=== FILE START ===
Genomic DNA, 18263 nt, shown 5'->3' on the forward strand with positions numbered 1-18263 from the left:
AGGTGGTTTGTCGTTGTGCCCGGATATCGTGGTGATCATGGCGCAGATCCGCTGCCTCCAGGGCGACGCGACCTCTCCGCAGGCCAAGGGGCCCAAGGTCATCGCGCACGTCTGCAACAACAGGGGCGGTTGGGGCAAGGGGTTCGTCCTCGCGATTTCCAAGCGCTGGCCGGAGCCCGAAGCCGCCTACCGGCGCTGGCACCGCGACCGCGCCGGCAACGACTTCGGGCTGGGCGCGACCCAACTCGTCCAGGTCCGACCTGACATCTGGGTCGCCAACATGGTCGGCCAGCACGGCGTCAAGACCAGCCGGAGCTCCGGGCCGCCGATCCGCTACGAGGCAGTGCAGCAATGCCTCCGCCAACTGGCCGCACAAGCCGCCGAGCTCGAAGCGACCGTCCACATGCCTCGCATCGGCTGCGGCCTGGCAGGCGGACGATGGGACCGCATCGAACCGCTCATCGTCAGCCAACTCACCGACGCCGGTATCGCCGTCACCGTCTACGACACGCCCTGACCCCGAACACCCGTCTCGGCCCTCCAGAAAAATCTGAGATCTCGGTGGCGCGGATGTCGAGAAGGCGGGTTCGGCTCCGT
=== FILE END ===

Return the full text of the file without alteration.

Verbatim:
Genomic DNA, 18263 nt, shown 5'->3' on the forward strand with positions numbered 1-18263 from the left:
AGGTGGTTTGTCGTTGTGCCCGGATATCGTGGTGATCATGGCGCAGATCCGCTGCCTCCAGGGCGACGCGACCTCTCCGCAGGCCAAGGGGCCCAAGGTCATCGCGCACGTCTGCAACAACAGGGGCGGTTGGGGCAAGGGGTTCGTCCTCGCGATTTCCAAGCGCTGGCCGGAGCCCGAAGCCGCCTACCGGCGCTGGCACCGCGACCGCGCCGGCAACGACTTCGGGCTGGGCGCGACCCAACTCGTCCAGGTCCGACCTGACATCTGGGTCGCCAACATGGTCGGCCAGCACGGCGTCAAGACCAGCCGGAGCTCCGGGCCGCCGATCCGCTACGAGGCAGTGCAGCAATGCCTCCGCCAACTGGCCGCACAAGCCGCCGAGCTCGAAGCGACCGTCCACATGCCTCGCATCGGCTGCGGCCTGGCAGGCGGACGATGGGACCGCATCGAACCGCTCATCGTCAGCCAACTCACCGACGCCGGTATCGCCGTCACCGTCTACGACACGCCCTGACCCCGAACACCCGTCTCGGCCCTCCAGAAAAATCTGAGATCTCGGTGGCGCGGATGTCGAGAAGGCGGGTTCGGCTCCGT